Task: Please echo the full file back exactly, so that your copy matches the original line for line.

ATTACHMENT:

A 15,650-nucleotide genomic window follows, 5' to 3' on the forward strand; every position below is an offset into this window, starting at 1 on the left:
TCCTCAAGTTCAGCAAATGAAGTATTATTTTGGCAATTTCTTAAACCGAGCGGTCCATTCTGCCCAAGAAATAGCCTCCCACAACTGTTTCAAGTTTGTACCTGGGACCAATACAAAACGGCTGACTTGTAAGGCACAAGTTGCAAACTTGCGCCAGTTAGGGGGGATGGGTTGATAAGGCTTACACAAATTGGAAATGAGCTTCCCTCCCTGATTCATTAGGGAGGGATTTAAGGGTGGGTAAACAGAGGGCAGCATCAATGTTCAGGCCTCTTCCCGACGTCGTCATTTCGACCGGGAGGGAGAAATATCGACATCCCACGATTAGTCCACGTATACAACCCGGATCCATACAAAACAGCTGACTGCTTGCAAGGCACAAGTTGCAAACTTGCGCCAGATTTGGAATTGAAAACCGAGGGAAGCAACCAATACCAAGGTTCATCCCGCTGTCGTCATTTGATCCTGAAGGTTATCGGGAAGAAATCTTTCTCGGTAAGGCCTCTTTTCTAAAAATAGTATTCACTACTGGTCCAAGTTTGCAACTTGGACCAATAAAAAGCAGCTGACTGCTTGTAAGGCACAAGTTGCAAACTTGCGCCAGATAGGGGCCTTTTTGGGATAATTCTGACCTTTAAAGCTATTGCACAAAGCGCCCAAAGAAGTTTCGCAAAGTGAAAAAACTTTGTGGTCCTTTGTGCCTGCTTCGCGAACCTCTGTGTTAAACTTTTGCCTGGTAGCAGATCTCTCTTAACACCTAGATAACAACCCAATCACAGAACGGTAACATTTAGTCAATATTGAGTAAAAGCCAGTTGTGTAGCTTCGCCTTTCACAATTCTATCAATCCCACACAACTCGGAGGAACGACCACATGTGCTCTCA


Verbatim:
A 15,650-nucleotide genomic window follows, 5' to 3' on the forward strand; every position below is an offset into this window, starting at 1 on the left:
TCCTCAAGTTCAGCAAATGAAGTATTATTTTGGCAATTTCTTAAACCGAGCGGTCCATTCTGCCCAAGAAATAGCCTCCCACAACTGTTTCAAGTTTGTACCTGGGACCAATACAAAACGGCTGACTTGTAAGGCACAAGTTGCAAACTTGCGCCAGTTAGGGGGGATGGGTTGATAAGGCTTACACAAATTGGAAATGAGCTTCCCTCCCTGATTCATTAGGGAGGGATTTAAGGGTGGGTAAACAGAGGGCAGCATCAATGTTCAGGCCTCTTCCCGACGTCGTCATTTCGACCGGGAGGGAGAAATATCGACATCCCACGATTAGTCCACGTATACAACCCGGATCCATACAAAACAGCTGACTGCTTGCAAGGCACAAGTTGCAAACTTGCGCCAGATTTGGAATTGAAAACCGAGGGAAGCAACCAATACCAAGGTTCATCCCGCTGTCGTCATTTGATCCTGAAGGTTATCGGGAAGAAATCTTTCTCGGTAAGGCCTCTTTTCTAAAAATAGTATTCACTACTGGTCCAAGTTTGCAACTTGGACCAATAAAAAGCAGCTGACTGCTTGTAAGGCACAAGTTGCAAACTTGCGCCAGATAGGGGCCTTTTTGGGATAATTCTGACCTTTAAAGCTATTGCACAAAGCGCCCAAAGAAGTTTCGCAAAGTGAAAAAACTTTGTGGTCCTTTGTGCCTGCTTCGCGAACCTCTGTGTTAAACTTTTGCCTGGTAGCAGATCTCTCTTAACACCTAGATAACAACCCAATCACAGAACGGTAACATTTAGTCAATATTGAGTAAAAGCCAGTTGTGTAGCTTCGCCTTTCACAATTCTATCAATCCCACACAACTCGGAGGAACGACCACATGTGCTCTCA